Franklin v. State

Annotate this Case

513 P.2d 1252 (1973)

George E. FRANKLIN, Jr., Appellant, v. The STATE of Nevada, Respondent.

No. 7236.

Supreme Court of Nevada.

September 10, 1973.

*1254 Franklin & Bartley, Las Vegas, for appellant.

Roy A. Woofter, Dist. Atty., and Charles E. Thompson, Deputy Dist. Atty., Las Vegas, for respondent.


BATJER, Justice:

The appellant, George E. Franklin, Jr., a member of the Las Vegas Board of City Commissioners, has been indicted and charged with having committed the crime of asking a bribe by a public officer in violation of NRS 197.040. He now appeals from the denial of his petition for a writ of habeas corpus challenging probable cause to hold him for trial.

Franklin is free from custody upon his own recognizance. While in that status he may utilize the remedy of habeas corpus to challenge probable cause to hold him for trial. Jacobson v. State, 89 Nev. 197, 510 P.2d 856 (1973 Adv.Opn.No. 70).

A fair reading of the testimony adduced before the grand jury reveals that Johnny Tocco, the owner of a bar in Las Vegas, Nevada purchased other property and desired to transfer his liquor license to the new location. He recognized that he might have some difficulty obtaining authorization for the transfer from the Las Vegas Board of County Commissioners. A mutual friend suggested that he contact Commissioner George E. Franklin, Jr., the appellant, and discuss the entire matter. Tocco contacted Franklin's office and shortly thereafter Franklin arrived at Tocco's establishment and informed Tocco that there was substantial opposition to his request; that he was personally prepared to vote for the transfer; that the opponents were prepared to pay as much as $10,000 to block it,[1] and that for a like sum which *1255 he would deliver to other unnamed persons he could obtain a favorable vote for Tocco's request. Franklin made several visits to Tocco's establishment to determine if Tocco had been able to raise the $10,000. Tocco was unsuccessful in his efforts. In the meantime Tocco had reported Franklin's request to a deputy district attorney and the district attorney's office began an investigation. No money was ever delivered. Franklin apparently became aware of the district attorney's investigation and reported his version of the affair to the mayor and other commissioners and later he gave a taped exculpatory statement to members of the district attorney's staff.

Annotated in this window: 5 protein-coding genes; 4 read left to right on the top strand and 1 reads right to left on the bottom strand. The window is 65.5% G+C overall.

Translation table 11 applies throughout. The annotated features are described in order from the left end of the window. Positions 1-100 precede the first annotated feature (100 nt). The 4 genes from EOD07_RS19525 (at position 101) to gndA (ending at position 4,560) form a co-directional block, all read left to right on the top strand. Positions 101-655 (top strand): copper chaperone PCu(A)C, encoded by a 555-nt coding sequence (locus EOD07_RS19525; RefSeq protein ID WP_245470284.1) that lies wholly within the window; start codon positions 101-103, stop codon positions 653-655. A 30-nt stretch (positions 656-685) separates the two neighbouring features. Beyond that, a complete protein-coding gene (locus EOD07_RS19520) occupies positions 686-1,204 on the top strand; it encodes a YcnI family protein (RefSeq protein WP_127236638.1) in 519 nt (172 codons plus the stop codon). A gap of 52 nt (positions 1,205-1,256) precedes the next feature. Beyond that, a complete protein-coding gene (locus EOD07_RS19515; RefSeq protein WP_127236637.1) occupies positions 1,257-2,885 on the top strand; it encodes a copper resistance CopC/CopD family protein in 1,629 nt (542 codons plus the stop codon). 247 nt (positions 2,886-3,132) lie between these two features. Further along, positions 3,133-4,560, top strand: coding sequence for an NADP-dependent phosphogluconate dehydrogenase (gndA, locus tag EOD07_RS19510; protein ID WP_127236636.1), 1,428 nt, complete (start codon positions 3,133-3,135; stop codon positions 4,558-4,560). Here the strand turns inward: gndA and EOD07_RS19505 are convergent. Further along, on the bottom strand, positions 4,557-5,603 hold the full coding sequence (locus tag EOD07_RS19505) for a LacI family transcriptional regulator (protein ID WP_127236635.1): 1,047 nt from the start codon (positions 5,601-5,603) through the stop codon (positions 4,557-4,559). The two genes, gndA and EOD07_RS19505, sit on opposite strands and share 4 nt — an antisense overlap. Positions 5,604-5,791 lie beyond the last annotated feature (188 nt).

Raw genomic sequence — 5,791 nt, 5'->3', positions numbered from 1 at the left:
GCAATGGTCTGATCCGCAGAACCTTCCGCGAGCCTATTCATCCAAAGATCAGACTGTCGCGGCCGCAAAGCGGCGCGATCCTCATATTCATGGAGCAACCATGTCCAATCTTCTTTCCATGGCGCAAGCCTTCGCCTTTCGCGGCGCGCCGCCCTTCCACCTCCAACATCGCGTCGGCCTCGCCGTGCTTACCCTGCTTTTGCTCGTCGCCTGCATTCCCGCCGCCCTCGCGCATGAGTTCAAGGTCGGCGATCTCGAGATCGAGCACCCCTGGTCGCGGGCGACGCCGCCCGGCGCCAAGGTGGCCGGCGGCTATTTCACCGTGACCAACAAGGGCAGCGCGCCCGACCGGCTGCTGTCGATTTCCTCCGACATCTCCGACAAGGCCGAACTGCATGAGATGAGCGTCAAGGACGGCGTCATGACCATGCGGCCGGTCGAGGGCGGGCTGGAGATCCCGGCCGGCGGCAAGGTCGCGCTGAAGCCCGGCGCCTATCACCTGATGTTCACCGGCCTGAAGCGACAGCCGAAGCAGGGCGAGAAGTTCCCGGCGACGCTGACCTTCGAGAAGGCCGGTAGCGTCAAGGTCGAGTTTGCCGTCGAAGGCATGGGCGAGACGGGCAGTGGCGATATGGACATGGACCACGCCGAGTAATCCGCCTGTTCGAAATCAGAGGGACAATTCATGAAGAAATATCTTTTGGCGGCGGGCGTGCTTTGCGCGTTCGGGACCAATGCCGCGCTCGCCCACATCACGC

At the grand jury hearing the mayor and all the other members of the commission testified that they never sought any payment from Tocco through Franklin or otherwise. A bank official testified concerning Tocco's effort to borrow $10,000 during the time that the Tocco-Franklin meetings were occurring.

1. Among other contentions, Franklin claims that the district court erred in denying habeas because of several instances of alleged prosecutorial misconduct:

(1) The matter as presented to the grand jury was entitled "State of Nevada v. George Franklin;"

(2) The prosecutor delivered to the members of the grand jury copies of the statutes claimed to have been violated by the appellant; and

(3) Only "true bill" forms of indictment were presented for the grand jury.

The appellant has cited no authorities to support these assignments of error. If an appellant fails to present authorities in support of an alleged error we will consider the assignment only if the error is so unmistakable that it is revealed by the casual inspection of the record. Williams v. State, 88 Nev. 164, 494 P.2d 960 (1972); Carson v. Sheriff, 87 Nev. 357, 487 P.2d 334 (1971). Here a careful inspection of the record, in light of our conception of the applicable law, reveals no error in the district court's interpretation.

2. The appellant further claims prosecutorial misconduct and error because five members of the district attorney's staff were present when evidence was presented to the grand jury.